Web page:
Is this a fair distribution of benefits and burdens?
I may wish to begin with the discussion of Justice and Fairness from the Markkula Center for Applied Ethics. Then return here to see how the test is operationalized and study the two examples linked at the bottom of the page.
How to introduce the Justice Test
To introduce this test into my thoughts or a conversation, ask:
"Is this a fair distribution of benefits and burdens?"
Why is this a valid way to decide right and wrong?
If everyone is equal – that is, has equal value as a human person– then everyone has an equal claim to a share. The default distribution is to give everyone an equal share since all are worth the same.
But there are circumstances in which everyone does not have an equal claim because they worked harder or less hard, contributed more or less, have greater or less need, etc.
So a fair distribution in each situation depends on their equality or inequality: Treat equals equally and unequals unequally.
The reasons for inequality:
Effort – some may have worked harder
Accomplishment – some may have achieved more or performed better
Contribution – some may have contributed more to the group or society
Need – some may have a greater need to be served first or receive a larger share
Seniority – some may have arrived in line first, be older or younger, or have more years of service
Contract – a prior agreement about how the distribution should be made.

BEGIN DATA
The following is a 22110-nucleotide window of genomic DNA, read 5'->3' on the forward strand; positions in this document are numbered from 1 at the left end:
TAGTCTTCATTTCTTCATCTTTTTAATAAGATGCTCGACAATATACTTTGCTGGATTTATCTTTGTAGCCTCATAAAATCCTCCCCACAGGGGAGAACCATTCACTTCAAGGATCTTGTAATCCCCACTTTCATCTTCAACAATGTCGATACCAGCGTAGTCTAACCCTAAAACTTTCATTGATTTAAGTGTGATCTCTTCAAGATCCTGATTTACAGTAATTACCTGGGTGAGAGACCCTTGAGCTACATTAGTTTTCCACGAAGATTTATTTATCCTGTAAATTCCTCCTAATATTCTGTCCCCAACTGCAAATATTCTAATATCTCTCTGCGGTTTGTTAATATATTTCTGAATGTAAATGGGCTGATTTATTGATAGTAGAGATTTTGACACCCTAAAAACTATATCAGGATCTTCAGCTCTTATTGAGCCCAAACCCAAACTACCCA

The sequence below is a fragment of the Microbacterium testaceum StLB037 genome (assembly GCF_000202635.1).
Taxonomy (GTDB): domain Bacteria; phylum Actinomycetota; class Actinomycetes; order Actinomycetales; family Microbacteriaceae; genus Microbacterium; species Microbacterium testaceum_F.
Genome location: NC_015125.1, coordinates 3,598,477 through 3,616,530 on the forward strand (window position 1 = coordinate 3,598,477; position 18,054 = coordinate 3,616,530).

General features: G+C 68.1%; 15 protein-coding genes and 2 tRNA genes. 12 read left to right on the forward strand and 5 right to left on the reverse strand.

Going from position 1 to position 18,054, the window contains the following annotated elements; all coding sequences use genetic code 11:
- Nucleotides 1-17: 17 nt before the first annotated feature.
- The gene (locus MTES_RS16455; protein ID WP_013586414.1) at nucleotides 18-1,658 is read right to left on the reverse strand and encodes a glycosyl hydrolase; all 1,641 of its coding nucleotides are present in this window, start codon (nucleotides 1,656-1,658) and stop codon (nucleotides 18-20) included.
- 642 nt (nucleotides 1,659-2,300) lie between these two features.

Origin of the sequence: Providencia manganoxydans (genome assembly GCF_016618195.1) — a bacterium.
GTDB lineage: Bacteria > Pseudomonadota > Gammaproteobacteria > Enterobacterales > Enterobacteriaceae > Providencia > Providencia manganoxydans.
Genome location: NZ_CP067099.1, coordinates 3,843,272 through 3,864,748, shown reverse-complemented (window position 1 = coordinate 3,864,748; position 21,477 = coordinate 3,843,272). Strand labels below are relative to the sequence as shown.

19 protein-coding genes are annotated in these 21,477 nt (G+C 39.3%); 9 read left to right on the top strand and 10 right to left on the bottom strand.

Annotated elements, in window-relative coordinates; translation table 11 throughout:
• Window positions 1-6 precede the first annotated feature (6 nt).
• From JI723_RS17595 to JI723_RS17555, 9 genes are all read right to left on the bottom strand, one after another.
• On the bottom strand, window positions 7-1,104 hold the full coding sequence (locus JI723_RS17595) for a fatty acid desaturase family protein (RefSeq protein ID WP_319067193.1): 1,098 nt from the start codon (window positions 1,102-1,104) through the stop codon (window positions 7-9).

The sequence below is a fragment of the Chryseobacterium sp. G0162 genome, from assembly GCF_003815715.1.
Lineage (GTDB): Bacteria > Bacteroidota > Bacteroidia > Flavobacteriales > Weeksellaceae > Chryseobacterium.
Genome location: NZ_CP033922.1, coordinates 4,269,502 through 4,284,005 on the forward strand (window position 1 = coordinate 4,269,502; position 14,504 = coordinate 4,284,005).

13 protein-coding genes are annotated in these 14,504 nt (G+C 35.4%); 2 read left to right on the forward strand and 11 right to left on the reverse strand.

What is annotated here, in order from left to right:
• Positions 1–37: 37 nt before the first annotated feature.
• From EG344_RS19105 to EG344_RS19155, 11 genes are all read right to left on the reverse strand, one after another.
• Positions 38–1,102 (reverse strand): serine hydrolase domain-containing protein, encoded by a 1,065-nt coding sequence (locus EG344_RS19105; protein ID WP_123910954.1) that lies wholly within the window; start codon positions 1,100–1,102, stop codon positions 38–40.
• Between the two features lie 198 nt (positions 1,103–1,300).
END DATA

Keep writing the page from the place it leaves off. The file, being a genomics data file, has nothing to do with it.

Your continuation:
Relationship or In-Group Status – some may have a claim because they are members of my family or a group to which I owe loyalty.
Applying the test
STEP 1: What is the distribution?
Who is getting the benefits and burdens in the situation?
Do those who get benefits also share burdens?
Do those with benefits share some of the burdens?
These are factual questions. Once you know the distribution you can decide if it is fair or not.
STEP 2: Is the distribution fair?
Which criterion for distribution would be most fair in this situation?
Why would it be most fair in this situation?
You have to defend the distribution and the criterion or reason for the distribution.
STEP 3: If disagreement persists over which outcome is fair or over which criterion for inequality is best in the situation, then select a fair process to decide what is fair, for example, an election, dispassionate judge, pick winners out of a hat, chance decided by a coin, or paper-rock-scissors.
STEP 4: Draw a conclusion
Will this action produce a fair distribution, and why?
Research shows fairness to be one of the most fundamental ethical instincts in humans. It is present in many animals, including primates and dogs. Subjects will give up rewards that would make them better off than they are, if others are getting greater rewards that are not justified.
There is no single criterion for a fair distribution so the test is always open to disagreement among ethical persons.
For a page of quick links to move between ethical theories and steps to operationalize these theories, return to the EthicsOps Theory + Practice page.